Virginia News Stand: April 28, 2010

Annotations & Elucidations Cultural Conservatism's Comeback (Or Was It Ever Really Dead?)

Who said cultural conservatism is dead? In Virginia last week, there was bipartisan support to end taxpayer funding of elective abortion and within the last 24 hours two major blows for traditional values — and constitutional law — occurred. Yesterday, the Oklahoma Senate joined with the House there in a bipartisan vote to override Democrat Governor Brad Henry's veto of an informed consent bill which would requires women seeking abortions to see an ultrasound of her baby and receive certain information, not terribly different than a bill we have advocated for in the General Assembly the last several years. (There is always hope!) Then, earlier today, the U.S. Supreme Court ruled that a memorial Cross on federal land in the Mojave Desert can stay, reversing a lower court ruling.

But was cultural conservatism dead? Hard to believe that when each state that has voted on a Marriage Amendment has passed it. The truth is that there are certain truths in life and embedded in the constitution. Only when they are purposefully misinterpreted and laws misapplied to achieve agenda goals are they ever defeated. But defeat is not death. Values endure. We've seen that in the last 24 hours.

News

Gov discusses Confederacy, felons' rights, condoms (The Daily Press)

Va. ponies up millions to add Northrop (Washington Examiner)

Albemarle tea party crashes Fifth District chairman’s endorsement (Richmond Times-Dispatch)

Audio

Ask The Governor (39:56) (WTOP/WTOP.com)

National News

Strict Abortion Measures Enacted in Oklahoma (New York Times)

States seek new ways to restrict abortions (USA Today)

High court supports Mojave cross in Calif. (AP/FoxNews.com)

High Court Says Mojave Desert Cross Can Remain (Wall Street Journal)

Sounding alarm on gonorrhea (Washington Times)

Poll finds Americans in an anti-incumbent mood as midterm elections near (Washington Post)

Reid: Senate to act on climate before immigration (AP/GOPUSA.com)

GOP eyes comeback for New England House seats (AP/GOPUSA.com)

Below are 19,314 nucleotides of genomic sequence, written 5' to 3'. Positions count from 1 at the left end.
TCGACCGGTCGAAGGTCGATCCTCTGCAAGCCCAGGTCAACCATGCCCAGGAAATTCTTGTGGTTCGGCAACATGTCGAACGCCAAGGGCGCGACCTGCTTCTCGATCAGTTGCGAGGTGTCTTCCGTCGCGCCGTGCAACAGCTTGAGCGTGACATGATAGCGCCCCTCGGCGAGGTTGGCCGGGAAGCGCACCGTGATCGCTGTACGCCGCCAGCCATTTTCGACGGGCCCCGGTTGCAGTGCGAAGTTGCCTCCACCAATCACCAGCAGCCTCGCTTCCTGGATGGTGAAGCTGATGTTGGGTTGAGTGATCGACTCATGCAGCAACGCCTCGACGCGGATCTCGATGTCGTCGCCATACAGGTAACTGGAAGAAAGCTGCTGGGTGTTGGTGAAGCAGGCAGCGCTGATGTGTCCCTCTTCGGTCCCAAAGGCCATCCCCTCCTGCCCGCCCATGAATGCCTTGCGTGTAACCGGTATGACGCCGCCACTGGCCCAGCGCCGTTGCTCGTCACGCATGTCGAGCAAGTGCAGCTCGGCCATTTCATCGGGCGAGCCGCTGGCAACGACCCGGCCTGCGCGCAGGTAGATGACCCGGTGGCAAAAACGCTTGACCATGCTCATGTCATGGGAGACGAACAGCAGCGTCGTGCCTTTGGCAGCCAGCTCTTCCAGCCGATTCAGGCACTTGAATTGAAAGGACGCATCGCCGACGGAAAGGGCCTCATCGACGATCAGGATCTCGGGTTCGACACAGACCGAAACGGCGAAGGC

Not us: Goldman execs deny wrongdoing in crisis (AP/GOPUSA.com)

Obama continues to hammer AZ immigration law (AP/GOPUSA.com)

AG: Court challenge possible on immigration law (AP/GOPUSA.com)

Analysis

How Arizona became center of immigration debate (AP/GOPUSA.com)

Commentary

How Mexico Treats Illegal Aliens (Michelle Malkin/GOPUSA.com)

Trying To Make People Like Us (Harris Sherline/GOPUSA.com)

Arizona's 21-Bottle Salute (Brent Bozell/GOPUSA.com)

The Return of 'Social Utility' (Tony Blankley/GOPUSA.com)

ACLU Vs. Veterans

So, just how far are the ACLU and their anti-Christian supporters in the courts willing to go to rid our nation of its Christian heritage? Watch this video to see:

Unreal. We actually live in a nation where judges can order a cross to be covered up! Not exactly what these veterans fought for and watched their buddies die for. Go to donttearmedown.com for more information and to sign an online petition to keep the cross.

And yet, candidates for office continue to tell us that these silly "social issues" don't matter, are divisive and don't win elections. All that matters is the almighty dollar.

Well, Obama is taking care of that too. No money and no freedom. God bless America.

(Thanks to our friends at the Free Market Foundation and the Liberty Legal Institute in Texas for letting us know about this case. Kelly Shackleford, the ED at Free Market, is a great friend and has often provided wise counsel to TFF. )